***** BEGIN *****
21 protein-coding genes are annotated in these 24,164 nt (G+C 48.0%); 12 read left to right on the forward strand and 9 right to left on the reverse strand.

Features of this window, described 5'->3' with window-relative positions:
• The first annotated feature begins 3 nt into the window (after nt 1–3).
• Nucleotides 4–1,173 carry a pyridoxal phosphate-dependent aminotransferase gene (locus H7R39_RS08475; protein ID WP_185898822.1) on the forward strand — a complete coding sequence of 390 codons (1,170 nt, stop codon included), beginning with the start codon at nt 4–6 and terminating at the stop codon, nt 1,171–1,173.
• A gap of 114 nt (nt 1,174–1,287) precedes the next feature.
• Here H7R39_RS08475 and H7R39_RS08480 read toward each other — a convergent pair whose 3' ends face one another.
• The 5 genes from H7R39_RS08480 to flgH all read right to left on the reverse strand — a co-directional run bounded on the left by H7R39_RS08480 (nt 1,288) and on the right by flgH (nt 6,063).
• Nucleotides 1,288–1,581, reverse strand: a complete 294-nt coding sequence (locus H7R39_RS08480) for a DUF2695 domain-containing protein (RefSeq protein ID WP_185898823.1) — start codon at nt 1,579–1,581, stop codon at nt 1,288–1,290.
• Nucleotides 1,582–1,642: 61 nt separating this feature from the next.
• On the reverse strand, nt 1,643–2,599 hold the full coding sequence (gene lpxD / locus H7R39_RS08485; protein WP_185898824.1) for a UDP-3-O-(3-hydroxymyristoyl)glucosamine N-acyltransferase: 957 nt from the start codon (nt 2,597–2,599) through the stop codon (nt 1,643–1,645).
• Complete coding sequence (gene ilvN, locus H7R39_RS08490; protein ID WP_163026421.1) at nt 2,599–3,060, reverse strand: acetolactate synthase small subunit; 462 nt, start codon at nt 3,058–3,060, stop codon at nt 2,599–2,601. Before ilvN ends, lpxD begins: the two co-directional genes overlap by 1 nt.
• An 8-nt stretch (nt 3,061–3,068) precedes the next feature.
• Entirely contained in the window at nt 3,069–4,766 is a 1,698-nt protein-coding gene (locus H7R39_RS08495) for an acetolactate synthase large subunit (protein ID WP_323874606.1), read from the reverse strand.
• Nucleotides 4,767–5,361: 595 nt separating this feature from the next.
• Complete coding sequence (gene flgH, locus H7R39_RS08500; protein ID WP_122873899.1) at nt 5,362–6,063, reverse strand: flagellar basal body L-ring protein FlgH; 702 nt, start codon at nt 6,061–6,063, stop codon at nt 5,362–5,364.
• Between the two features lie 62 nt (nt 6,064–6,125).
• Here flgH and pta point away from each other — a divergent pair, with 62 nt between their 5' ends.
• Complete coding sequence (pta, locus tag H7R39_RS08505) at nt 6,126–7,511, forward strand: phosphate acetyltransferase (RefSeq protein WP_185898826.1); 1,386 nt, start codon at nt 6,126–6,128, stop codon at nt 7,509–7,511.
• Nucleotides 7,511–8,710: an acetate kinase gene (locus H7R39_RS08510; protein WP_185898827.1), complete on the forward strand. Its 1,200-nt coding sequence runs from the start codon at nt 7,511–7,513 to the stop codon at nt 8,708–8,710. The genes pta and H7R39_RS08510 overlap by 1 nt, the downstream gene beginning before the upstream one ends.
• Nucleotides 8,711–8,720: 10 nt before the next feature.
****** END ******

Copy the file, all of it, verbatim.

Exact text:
21 protein-coding genes are annotated in these 24,164 nt (G+C 48.0%); 12 read left to right on the forward strand and 9 right to left on the reverse strand.

Features of this window, described 5'->3' with window-relative positions:
• The first annotated feature begins 3 nt into the window (after nt 1–3).
• Nucleotides 4–1,173 carry a pyridoxal phosphate-dependent aminotransferase gene (locus H7R39_RS08475; protein ID WP_185898822.1) on the forward strand — a complete coding sequence of 390 codons (1,170 nt, stop codon included), beginning with the start codon at nt 4–6 and terminating at the stop codon, nt 1,171–1,173.
• A gap of 114 nt (nt 1,174–1,287) precedes the next feature.
• Here H7R39_RS08475 and H7R39_RS08480 read toward each other — a convergent pair whose 3' ends face one another.
• The 5 genes from H7R39_RS08480 to flgH all read right to left on the reverse strand — a co-directional run bounded on the left by H7R39_RS08480 (nt 1,288) and on the right by flgH (nt 6,063).
• Nucleotides 1,288–1,581, reverse strand: a complete 294-nt coding sequence (locus H7R39_RS08480) for a DUF2695 domain-containing protein (RefSeq protein ID WP_185898823.1) — start codon at nt 1,579–1,581, stop codon at nt 1,288–1,290.
• Nucleotides 1,582–1,642: 61 nt separating this feature from the next.
• On the reverse strand, nt 1,643–2,599 hold the full coding sequence (gene lpxD / locus H7R39_RS08485; protein WP_185898824.1) for a UDP-3-O-(3-hydroxymyristoyl)glucosamine N-acyltransferase: 957 nt from the start codon (nt 2,597–2,599) through the stop codon (nt 1,643–1,645).
• Complete coding sequence (gene ilvN, locus H7R39_RS08490; protein ID WP_163026421.1) at nt 2,599–3,060, reverse strand: acetolactate synthase small subunit; 462 nt, start codon at nt 3,058–3,060, stop codon at nt 2,599–2,601. Before ilvN ends, lpxD begins: the two co-directional genes overlap by 1 nt.
• An 8-nt stretch (nt 3,061–3,068) precedes the next feature.
• Entirely contained in the window at nt 3,069–4,766 is a 1,698-nt protein-coding gene (locus H7R39_RS08495) for an acetolactate synthase large subunit (protein ID WP_323874606.1), read from the reverse strand.
• Nucleotides 4,767–5,361: 595 nt separating this feature from the next.
• Complete coding sequence (gene flgH, locus H7R39_RS08500; protein ID WP_122873899.1) at nt 5,362–6,063, reverse strand: flagellar basal body L-ring protein FlgH; 702 nt, start codon at nt 6,061–6,063, stop codon at nt 5,362–5,364.
• Between the two features lie 62 nt (nt 6,064–6,125).
• Here flgH and pta point away from each other — a divergent pair, with 62 nt between their 5' ends.
• Complete coding sequence (pta, locus tag H7R39_RS08505) at nt 6,126–7,511, forward strand: phosphate acetyltransferase (RefSeq protein WP_185898826.1); 1,386 nt, start codon at nt 6,126–6,128, stop codon at nt 7,509–7,511.
• Nucleotides 7,511–8,710: an acetate kinase gene (locus H7R39_RS08510; protein WP_185898827.1), complete on the forward strand. Its 1,200-nt coding sequence runs from the start codon at nt 7,511–7,513 to the stop codon at nt 8,708–8,710. The genes pta and H7R39_RS08510 overlap by 1 nt, the downstream gene beginning before the upstream one ends.
• Nucleotides 8,711–8,720: 10 nt before the next feature.